in .o files; these are the old relocs......
Reloc Number Reloc Name Meaning 1 R_386_32 simply deposit the absolute memory of "symbol" into a dword 2 R_386_PC32 determine the distance from this memory location to the "symbol", then read this dword and add it to said distance deposit the result back into this dword; this is a relative jump or call
These four were introduced with dynamic libraries; they are found only in .o files which are going to be part of a library (pic code):
Reloc Number Reloc Name Meaning 3 R_386_GOT32 this reloc is going to persist through the link stage; the linker should change this reloc into a R_386_GLOB_DATA in the library file a R_386_GOTPC determine the distance from here to the _GLOBAL_OFFSET_TABLE and deposit the difference as a dword into this location 9 R_386_GOTOFF determine the distance from the .got to the "symbol" (local symbol) store that distance as a dword at this location; create an entry in the .got table; change this reloc into a R_386_RELATIVE and point it at the .got entry 4 R_386_PLT32 create a new entry in the .plt table and .got; determine the distance from here to the .plt entry, and store that distance as a dword at this location; rename the reloc to R_386_JMP_SLOT (still the same "symbol") and point it at the .got entry
Executable files that are built "static" have no relocs in them. They run standalone.
In executable files which are intended to run with shared libraries......
Reloc Number Reloc Name Meaning 7 R_386_JMP_SLOT at load time, deposit &.plt into this dword at dynamic link time, deposit the address of the "symbol" subroutine into this dword 5 R_386_COPY read a string of bytes from the "symbol" address and deposit a copy into this dword; the "symbol" object contains the length; this is used to copy initialized data from a library to the main app data space
In dynamic library files...
Reloc Number Reloc Name Meaning 7 R_386_JMP_SLOT resolved as above 6 R_386_GLOB_DATA at load time, deposit the address of "symbol" into this dword; the "symbol" is in the main app; this is, in a sense, the complement of R_386_COPY above* 8 R_386_RELATIVE at dynamic-link time: read the dword at this location; add to it the run-time start address of this module; deposit the result back into the dword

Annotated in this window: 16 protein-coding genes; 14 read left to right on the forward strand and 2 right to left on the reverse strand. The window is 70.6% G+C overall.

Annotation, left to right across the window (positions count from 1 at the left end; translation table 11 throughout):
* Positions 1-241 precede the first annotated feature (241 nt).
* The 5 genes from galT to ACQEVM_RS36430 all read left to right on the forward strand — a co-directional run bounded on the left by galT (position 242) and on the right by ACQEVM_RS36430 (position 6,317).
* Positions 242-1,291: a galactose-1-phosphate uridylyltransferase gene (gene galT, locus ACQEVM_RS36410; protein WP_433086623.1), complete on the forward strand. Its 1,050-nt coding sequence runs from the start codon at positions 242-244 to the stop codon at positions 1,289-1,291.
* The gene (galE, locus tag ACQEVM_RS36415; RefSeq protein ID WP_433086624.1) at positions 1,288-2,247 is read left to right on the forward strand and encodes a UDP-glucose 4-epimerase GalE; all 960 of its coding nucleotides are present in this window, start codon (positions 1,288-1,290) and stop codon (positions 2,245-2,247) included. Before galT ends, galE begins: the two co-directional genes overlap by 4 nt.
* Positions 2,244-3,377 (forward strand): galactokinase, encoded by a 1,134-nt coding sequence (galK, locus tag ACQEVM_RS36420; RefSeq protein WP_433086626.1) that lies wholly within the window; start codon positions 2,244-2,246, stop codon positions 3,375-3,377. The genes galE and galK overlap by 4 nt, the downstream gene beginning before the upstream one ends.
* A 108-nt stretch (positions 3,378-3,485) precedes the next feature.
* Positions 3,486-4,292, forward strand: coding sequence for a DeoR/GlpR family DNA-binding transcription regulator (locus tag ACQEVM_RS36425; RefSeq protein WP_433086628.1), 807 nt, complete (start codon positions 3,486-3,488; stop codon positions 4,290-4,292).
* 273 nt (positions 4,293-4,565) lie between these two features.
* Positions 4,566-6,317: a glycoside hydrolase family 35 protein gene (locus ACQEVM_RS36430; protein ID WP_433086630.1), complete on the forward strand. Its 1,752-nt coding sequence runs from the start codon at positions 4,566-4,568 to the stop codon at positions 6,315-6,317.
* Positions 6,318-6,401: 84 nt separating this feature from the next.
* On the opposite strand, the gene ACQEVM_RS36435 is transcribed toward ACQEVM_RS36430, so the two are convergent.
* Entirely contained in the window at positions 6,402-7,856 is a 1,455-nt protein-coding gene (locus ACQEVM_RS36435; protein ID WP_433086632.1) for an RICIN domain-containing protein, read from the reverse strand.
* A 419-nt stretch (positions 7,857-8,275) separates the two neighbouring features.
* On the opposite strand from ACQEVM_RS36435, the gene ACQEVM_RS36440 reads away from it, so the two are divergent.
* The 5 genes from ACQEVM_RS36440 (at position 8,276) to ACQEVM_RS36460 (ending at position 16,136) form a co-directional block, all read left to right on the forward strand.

Note that R_386_32 relocs can appear in libraries as well. These must be executed carefully!
*The reason I phrased it this way is the following. Suppose you have a global data object defined in a dynamic library. The library will have the binary version of the object in its .data space. When the application is built, the linker puts a R_386_COPY reloc in there to copy the data down to the application's .bss space. In turn, the library never references the original global object; it references the copy that is in the application space, through a corresponding R_386_GLOB_DATA. Wierd, huh? After loading, the original data is never used; only the copy.
To make the whole dynamic linking operation happen, the linker introduces several "synthetic" constructs into the target when you build an app or a library:
.got Global Offset Table This is a small section of data memory where run-time fixups are made; there is only one of these per-app or per-library
_GLOBAL_OFFSET_TABLE_ A pointer to the .got
.plt Procedure Lookup Table This is a small section of code memory which helps the run-time resolution work properly
The compiler can signal to the assembler that it wants to trigger one of the above constructs by:
implicit func i386 syntax ARM syntax .got pointer var&GOT(%ebs) var(GOT) .got data var&GOTOFF(%ebx) var(GOTOFF) _GLOBAL_OFFSET_TABLE_ same same .plt func&PLT func(PLT)
Note that the C/C++ programmer does not allocate this memory; it is created by, and used by the linker.
To make the job of the linker a bit easier, the relocs are clustered together in the app-file or the library-file.
.rel.bss section contains all the R_386_COPY type relocs .rel.plt section contains all the R_386_JMP_SLOT type relocs .rel.got section contains all the R_386_GLOB_DATA type relocs .rel.data section contains all the R_386_32 and R_386_RELATIVE type relocs